August 19

Late night gravel grinding

As you might expect, road construction season in North Dakota is fairly intense — short but intense, and necessarily so.  Once the frost goes out and roadwork can begin, road crews go nearly non-stop to get as much done as they can before freeze up in the fall.  Cold fall weather shuts down asphalt batch plants about mid-October.  So, the gravel pits supplying the aggregate for asphalt stay busy — even at night.

This plant is about 20 miles north of where I live.  Belly dump semi trucks roll constantly past Wilton hauling mixed asphalt to road work.  I followed the trucks one evening to this site where the horizon was lit up with the overnight work.  A fast shutter speed froze action, and a wide aperture allowed enough light to enter my lens to make the image.

Though North Dakota’s road construction season is short, its roads are some of the best in the nation. Numerous studies, surveys and reports show that the state’s highway system is well-maintained for the population.   It doesn’t happen automatically.  Local road engineers keep monitoring road conditions and then prioritize projects.  A limited amount of tax money is available for projects, so some get put on hold.  But when they’re approved, they go quickly.  One of the basic tenants of the United States is commerce and facilitating commerce between the states. The nation’s road infrastructure is part of that fundamental effort of commerce between the states.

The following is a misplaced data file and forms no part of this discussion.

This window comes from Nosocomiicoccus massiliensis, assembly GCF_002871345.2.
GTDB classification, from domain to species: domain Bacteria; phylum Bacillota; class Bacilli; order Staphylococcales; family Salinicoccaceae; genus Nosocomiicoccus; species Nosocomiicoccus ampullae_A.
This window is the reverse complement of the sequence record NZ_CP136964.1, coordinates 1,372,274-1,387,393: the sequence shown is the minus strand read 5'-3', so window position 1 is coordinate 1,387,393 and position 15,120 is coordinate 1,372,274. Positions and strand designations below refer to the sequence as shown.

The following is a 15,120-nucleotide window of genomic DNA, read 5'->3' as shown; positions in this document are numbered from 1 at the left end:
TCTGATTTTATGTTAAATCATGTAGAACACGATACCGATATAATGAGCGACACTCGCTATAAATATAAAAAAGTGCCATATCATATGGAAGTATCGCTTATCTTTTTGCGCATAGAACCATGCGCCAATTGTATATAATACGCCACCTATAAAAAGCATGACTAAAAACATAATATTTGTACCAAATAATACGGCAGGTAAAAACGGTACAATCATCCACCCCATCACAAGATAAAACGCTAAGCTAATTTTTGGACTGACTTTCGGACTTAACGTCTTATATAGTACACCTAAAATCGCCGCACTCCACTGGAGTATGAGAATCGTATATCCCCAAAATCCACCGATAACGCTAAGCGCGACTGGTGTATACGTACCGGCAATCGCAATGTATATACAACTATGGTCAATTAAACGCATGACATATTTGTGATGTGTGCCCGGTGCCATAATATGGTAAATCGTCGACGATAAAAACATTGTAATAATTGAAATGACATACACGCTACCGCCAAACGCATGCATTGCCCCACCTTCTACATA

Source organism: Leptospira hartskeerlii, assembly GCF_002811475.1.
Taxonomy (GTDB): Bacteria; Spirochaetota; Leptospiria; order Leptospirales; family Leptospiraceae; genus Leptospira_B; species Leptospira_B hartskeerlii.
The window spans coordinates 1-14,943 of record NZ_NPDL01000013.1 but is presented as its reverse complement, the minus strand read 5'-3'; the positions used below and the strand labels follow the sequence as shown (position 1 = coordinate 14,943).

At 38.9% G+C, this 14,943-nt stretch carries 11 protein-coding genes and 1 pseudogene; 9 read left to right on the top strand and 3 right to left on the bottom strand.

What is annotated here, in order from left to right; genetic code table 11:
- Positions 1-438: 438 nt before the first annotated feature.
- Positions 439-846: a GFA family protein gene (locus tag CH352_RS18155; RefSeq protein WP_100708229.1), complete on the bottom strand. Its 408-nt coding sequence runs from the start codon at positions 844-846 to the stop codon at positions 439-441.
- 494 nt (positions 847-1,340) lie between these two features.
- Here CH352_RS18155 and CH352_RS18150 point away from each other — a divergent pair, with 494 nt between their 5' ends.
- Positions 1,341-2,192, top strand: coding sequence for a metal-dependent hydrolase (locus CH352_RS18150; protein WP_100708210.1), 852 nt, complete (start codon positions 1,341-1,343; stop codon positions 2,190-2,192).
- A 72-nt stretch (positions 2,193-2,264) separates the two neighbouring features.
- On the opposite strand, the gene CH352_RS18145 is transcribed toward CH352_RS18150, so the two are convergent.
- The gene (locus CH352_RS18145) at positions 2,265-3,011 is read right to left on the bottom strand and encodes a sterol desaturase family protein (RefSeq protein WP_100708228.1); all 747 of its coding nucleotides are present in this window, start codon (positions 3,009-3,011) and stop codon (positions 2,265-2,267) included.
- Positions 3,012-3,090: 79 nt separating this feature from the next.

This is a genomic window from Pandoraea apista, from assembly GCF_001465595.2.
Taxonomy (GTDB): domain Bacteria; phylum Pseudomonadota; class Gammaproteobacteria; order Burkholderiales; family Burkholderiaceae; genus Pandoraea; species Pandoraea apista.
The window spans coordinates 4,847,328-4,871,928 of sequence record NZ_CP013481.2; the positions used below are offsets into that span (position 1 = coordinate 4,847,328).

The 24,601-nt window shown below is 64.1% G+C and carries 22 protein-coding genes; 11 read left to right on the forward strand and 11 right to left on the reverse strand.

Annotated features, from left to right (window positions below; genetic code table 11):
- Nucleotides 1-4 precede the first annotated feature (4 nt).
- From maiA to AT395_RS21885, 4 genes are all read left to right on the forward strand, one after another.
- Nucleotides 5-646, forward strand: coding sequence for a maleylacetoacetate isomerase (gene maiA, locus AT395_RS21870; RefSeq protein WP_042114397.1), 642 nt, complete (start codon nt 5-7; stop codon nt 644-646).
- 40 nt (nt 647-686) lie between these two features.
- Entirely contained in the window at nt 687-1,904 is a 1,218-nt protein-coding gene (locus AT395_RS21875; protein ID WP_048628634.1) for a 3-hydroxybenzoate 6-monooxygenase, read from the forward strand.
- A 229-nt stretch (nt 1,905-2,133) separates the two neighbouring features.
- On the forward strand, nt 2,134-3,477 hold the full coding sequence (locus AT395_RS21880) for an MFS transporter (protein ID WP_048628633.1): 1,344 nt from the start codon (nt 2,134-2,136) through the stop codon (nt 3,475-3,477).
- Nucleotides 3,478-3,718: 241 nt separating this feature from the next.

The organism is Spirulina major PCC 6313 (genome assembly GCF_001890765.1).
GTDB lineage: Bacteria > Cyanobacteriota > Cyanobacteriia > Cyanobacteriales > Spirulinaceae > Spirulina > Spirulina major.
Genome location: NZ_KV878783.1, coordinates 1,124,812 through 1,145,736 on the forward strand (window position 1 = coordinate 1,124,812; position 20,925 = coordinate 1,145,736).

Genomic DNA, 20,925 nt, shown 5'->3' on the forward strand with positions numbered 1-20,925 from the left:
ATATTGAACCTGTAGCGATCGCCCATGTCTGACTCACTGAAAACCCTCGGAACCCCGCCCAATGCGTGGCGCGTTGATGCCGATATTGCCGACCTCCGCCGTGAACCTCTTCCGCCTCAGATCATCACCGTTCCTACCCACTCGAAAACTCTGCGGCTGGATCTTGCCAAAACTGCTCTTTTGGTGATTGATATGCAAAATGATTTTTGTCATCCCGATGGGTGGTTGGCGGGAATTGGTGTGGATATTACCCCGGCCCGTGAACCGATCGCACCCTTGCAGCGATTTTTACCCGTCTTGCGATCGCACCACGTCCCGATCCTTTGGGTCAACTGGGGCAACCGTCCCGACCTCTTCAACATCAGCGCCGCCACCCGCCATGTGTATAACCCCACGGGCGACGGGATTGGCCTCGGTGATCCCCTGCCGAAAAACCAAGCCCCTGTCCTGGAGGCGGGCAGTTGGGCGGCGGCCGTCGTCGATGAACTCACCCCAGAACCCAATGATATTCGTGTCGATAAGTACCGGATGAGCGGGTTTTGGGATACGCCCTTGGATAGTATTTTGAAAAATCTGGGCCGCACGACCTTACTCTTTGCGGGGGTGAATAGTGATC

So the next time you eat a slice of bread, know this: it is because the farmers here raised the grain that was hauled to the mill and bakery on the roads that were maintained by men and women who work non-stop through the night.

May 6

Winters are brutal on North Dakota’s infrastructure, but it’s generally not until spring when the damage becomes apparent.   The pavement of this country road on the edge of Washburn took a hit, part of it sinking with the wet spongy soil below, leaving the large crack.

North Dakota’s road crews, state, county and city go non-stop through the summer to repair the damage left by the freeze-thaw cycle and the unpredictable spring rains.  In the winter cold everything shrinks.  In the summer with the heat, everything expands.  That kind of movement is tough on what is supposed to be a hard surface.  In this case, the grade below the pavement washed out with the spring rains.

It’s going to take a fair amount of money and time for the local municipality (Washburn) and McLean county to repair this break.